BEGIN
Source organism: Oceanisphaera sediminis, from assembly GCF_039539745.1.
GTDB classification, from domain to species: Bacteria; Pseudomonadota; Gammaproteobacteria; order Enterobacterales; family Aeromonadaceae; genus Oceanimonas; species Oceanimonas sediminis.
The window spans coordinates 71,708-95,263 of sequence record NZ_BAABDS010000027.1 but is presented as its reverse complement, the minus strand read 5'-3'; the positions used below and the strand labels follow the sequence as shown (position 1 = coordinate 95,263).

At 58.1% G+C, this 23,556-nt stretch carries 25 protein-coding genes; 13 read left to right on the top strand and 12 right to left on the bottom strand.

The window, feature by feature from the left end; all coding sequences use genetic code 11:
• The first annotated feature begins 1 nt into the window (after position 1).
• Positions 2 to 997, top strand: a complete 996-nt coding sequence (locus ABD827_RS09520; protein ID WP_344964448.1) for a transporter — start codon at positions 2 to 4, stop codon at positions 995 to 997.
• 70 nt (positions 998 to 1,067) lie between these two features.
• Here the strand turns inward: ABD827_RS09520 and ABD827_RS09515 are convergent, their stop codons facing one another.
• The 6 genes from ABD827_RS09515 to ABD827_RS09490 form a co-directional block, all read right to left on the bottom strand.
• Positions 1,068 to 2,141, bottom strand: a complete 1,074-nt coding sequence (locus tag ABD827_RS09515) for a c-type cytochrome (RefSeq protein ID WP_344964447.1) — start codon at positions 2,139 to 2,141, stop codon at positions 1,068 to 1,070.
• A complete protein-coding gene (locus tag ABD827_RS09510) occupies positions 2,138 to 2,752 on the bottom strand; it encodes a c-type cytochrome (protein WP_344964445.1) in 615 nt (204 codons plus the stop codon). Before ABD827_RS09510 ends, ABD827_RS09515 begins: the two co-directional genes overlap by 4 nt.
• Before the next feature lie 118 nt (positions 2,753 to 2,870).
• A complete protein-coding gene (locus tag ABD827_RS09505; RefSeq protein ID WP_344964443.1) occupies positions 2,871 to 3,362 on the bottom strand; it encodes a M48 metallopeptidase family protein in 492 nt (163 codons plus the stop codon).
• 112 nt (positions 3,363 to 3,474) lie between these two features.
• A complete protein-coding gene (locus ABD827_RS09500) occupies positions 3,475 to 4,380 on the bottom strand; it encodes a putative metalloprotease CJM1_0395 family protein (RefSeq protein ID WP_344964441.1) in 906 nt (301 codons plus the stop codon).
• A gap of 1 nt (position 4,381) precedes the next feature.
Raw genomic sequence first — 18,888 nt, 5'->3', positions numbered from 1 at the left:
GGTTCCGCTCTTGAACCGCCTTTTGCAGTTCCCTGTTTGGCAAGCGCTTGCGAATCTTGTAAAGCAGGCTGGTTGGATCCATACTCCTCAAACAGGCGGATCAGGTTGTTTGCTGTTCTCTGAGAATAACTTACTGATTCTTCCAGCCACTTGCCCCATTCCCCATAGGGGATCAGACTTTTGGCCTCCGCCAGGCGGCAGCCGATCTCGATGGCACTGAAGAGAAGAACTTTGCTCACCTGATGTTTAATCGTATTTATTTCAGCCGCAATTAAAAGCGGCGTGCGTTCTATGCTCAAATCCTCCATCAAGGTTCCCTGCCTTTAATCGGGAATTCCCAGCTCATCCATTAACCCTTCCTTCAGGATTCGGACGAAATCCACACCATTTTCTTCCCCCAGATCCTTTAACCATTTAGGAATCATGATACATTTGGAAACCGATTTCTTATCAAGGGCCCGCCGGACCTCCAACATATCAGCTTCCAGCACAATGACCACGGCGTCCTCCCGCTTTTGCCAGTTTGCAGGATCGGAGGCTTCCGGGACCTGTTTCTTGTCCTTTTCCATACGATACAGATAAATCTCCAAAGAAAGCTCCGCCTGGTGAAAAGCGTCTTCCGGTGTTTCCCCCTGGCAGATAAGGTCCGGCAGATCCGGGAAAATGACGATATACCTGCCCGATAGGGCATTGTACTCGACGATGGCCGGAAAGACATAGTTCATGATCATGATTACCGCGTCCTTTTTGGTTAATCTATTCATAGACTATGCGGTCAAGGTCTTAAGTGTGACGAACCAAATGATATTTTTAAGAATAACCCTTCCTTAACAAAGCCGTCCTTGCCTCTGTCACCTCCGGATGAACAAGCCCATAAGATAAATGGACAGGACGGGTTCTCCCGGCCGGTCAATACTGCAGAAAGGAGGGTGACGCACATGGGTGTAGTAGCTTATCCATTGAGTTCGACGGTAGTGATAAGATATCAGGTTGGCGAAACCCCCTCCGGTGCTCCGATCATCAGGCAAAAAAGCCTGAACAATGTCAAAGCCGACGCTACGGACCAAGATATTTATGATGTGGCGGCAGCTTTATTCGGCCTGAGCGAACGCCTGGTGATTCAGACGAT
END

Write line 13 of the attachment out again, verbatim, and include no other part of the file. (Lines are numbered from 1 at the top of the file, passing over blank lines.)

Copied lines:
• Before the next feature lie 118 nt (positions 2,753 to 2,870).